A CBS-issued credit report is structured into nine sections containing information on personal data, credit history, bankruptcy, and defaulted payments sourced from various credit providers. Typical contents include physical address locations and contact details, records on loan facilities accessed and payments made on accessed credit facilities.
What is a good and bad credit score?
The Credit Bureau Singapore grades an individual’s creditworthiness on a scale of 1000 to 2000. An individual may be rated AA, BB, CC, DD, EE, FF, GG, and HH. The implications of these ratings as well as associated scores are listed below:
1. An AA rated individual typically has a credit score within the range of 1911 to 2000. Individuals rated AA has a less than 0.27% chance of defaulting on credit facility repayments.
2. An individual rated BB has a credit score within the range of 1844 to 1910. Individuals rated BB have a 0.27% to 0.67% chance of defaulting on credit facility repayments.
3. An individual with a rating of CC has a credit score within the range of 1825 to 1843. CC rated individuals are characteristically adjudged to have a 0.67% to 0.88% chance of defaulting on credit facility repayments.
4. An individual with a rating of DD has a credit score within the range of 1813 to 1824. DD rated individuals are usually adjudged to have a 0.88% to 1.03% chance of defaulting on credit facility repayments.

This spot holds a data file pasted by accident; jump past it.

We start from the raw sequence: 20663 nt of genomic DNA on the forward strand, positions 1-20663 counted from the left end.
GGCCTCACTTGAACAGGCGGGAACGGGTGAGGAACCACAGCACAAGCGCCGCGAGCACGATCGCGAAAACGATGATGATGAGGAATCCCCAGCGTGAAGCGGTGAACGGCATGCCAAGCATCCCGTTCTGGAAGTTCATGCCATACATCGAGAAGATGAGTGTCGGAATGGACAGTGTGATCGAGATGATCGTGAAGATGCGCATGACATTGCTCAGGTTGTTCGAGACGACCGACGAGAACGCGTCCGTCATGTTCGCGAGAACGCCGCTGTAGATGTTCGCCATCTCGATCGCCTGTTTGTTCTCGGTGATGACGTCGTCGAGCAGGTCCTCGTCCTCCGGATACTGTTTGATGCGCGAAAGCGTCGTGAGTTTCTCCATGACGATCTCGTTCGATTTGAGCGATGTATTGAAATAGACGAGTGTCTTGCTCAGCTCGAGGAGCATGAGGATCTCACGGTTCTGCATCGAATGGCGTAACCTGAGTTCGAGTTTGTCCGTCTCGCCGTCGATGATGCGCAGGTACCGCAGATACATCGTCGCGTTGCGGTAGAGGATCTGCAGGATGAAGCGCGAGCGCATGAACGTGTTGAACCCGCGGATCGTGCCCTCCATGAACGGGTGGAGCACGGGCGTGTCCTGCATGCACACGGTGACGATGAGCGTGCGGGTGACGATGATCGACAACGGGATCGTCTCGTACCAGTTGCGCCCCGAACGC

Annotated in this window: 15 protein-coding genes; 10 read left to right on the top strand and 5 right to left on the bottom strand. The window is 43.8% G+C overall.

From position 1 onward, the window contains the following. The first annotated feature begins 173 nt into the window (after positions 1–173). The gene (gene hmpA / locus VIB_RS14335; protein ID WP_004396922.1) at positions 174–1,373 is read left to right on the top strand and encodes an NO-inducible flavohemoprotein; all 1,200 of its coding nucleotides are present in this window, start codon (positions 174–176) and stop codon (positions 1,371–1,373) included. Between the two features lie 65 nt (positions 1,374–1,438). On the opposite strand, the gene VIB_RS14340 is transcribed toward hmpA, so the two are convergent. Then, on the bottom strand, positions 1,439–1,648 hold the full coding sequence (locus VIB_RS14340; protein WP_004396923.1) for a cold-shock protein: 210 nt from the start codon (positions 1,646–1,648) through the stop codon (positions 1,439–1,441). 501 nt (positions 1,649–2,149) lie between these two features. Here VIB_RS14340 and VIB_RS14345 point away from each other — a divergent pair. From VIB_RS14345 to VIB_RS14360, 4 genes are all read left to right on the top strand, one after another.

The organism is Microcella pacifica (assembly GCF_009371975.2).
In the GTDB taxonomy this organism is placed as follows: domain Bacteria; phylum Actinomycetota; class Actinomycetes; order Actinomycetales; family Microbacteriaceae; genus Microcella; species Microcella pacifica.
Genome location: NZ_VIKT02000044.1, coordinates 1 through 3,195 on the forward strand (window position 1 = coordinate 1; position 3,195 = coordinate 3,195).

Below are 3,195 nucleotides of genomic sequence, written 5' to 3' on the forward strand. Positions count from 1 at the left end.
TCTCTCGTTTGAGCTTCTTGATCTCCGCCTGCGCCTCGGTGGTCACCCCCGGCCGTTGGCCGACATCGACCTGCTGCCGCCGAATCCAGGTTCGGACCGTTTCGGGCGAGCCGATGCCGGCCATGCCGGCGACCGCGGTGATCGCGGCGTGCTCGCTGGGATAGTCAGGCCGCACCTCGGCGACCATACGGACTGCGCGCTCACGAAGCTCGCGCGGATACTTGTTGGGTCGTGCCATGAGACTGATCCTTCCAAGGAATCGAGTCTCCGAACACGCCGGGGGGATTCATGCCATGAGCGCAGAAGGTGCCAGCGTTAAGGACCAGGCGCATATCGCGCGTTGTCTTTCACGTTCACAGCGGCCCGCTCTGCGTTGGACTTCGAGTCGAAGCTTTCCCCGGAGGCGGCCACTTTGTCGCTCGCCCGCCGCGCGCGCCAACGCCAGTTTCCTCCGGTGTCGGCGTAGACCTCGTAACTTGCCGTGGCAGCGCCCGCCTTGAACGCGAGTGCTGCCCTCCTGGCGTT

5. An individual with a rating grade of EE has a credit score within the range of 1782 to 1812. Individuals rated EE have a 1.03% to 1.58% chance of defaulting on credit facility repayments.
6. An individual with a FF rating has a credit score within the range of 1755 to 1781. Individuals rated FF have a 1.58% to 2.22% chance of defaulting on credit facility repayments.
7. An individual with a rating GG rating has a credit score within the range of 1724 to 1754. Individuals rated AA has a 2.28% to 3.48% chance of defaulting on credit facility repayments.
8. An individual with a rating of HH has a credit score within the range of 1000 to 1753. Individuals rated HH have a more than 3.48% chance of defaulting on credit facility repayments.
From the various figures and analyses above, a good credit score falls within the AA rating range: in numeric terms, it falls within the range of 1911 to 2000. On the other hand, a bad credit score belongs to the HH category: in numeric terms, it falls within the range of 1000 to 1723. Further analysed, the worst possible score and the best possible score is 1000 and 2000 respectively. People with low scores are considered high-risk and ineligible to access credit facilities and instruments.
Why does a good credit score matter in Singapore